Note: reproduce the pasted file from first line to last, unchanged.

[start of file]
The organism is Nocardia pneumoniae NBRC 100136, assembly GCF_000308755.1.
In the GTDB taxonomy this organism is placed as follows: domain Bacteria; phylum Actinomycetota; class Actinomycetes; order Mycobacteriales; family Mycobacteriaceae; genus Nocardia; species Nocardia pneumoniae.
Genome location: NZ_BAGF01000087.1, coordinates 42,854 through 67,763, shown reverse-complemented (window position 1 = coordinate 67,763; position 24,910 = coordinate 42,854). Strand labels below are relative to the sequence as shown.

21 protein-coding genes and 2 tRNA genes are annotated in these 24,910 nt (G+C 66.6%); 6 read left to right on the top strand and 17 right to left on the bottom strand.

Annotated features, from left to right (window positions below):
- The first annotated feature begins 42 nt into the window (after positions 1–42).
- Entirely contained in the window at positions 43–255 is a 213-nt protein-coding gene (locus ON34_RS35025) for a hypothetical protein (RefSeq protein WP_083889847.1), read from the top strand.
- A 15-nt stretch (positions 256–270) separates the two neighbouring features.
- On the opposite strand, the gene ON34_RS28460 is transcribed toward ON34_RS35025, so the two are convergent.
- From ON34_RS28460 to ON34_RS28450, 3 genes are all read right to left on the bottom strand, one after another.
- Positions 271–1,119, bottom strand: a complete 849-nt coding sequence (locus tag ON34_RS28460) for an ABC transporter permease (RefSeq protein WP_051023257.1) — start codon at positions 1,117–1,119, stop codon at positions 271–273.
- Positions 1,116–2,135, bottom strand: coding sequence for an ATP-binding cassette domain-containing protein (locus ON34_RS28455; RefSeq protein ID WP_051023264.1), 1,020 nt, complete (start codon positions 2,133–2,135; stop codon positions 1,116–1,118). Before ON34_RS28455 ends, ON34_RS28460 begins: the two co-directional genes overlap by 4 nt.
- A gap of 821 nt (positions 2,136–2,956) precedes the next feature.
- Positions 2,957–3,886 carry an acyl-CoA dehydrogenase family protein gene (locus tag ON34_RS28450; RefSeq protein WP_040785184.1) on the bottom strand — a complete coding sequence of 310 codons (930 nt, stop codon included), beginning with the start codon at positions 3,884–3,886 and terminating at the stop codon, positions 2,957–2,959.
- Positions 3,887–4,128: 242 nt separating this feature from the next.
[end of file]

The organism is Nocardia pneumoniae NBRC 100136, assembly GCF_000308755.1.
In the GTDB taxonomy this organism is placed as follows: domain Bacteria; phylum Actinomycetota; class Actinomycetes; order Mycobacteriales; family Mycobacteriaceae; genus Nocardia; species Nocardia pneumoniae.
Genome location: NZ_BAGF01000087.1, coordinates 42,854 through 67,763, shown reverse-complemented (window position 1 = coordinate 67,763; position 24,910 = coordinate 42,854). Strand labels below are relative to the sequence as shown.

21 protein-coding genes and 2 tRNA genes are annotated in these 24,910 nt (G+C 66.6%); 6 read left to right on the top strand and 17 right to left on the bottom strand.

Annotated features, from left to right (window positions below):
- The first annotated feature begins 42 nt into the window (after positions 1–42).
- Entirely contained in the window at positions 43–255 is a 213-nt protein-coding gene (locus ON34_RS35025) for a hypothetical protein (RefSeq protein WP_083889847.1), read from the top strand.
- A 15-nt stretch (positions 256–270) separates the two neighbouring features.
- On the opposite strand, the gene ON34_RS28460 is transcribed toward ON34_RS35025, so the two are convergent.
- From ON34_RS28460 to ON34_RS28450, 3 genes are all read right to left on the bottom strand, one after another.
- Positions 271–1,119, bottom strand: a complete 849-nt coding sequence (locus tag ON34_RS28460) for an ABC transporter permease (RefSeq protein WP_051023257.1) — start codon at positions 1,117–1,119, stop codon at positions 271–273.
- Positions 1,116–2,135, bottom strand: coding sequence for an ATP-binding cassette domain-containing protein (locus ON34_RS28455; RefSeq protein ID WP_051023264.1), 1,020 nt, complete (start codon positions 2,133–2,135; stop codon positions 1,116–1,118). Before ON34_RS28455 ends, ON34_RS28460 begins: the two co-directional genes overlap by 4 nt.
- A gap of 821 nt (positions 2,136–2,956) precedes the next feature.
- Positions 2,957–3,886 carry an acyl-CoA dehydrogenase family protein gene (locus tag ON34_RS28450; RefSeq protein WP_040785184.1) on the bottom strand — a complete coding sequence of 310 codons (930 nt, stop codon included), beginning with the start codon at positions 3,884–3,886 and terminating at the stop codon, positions 2,957–2,959.
- Positions 3,887–4,128: 242 nt separating this feature from the next.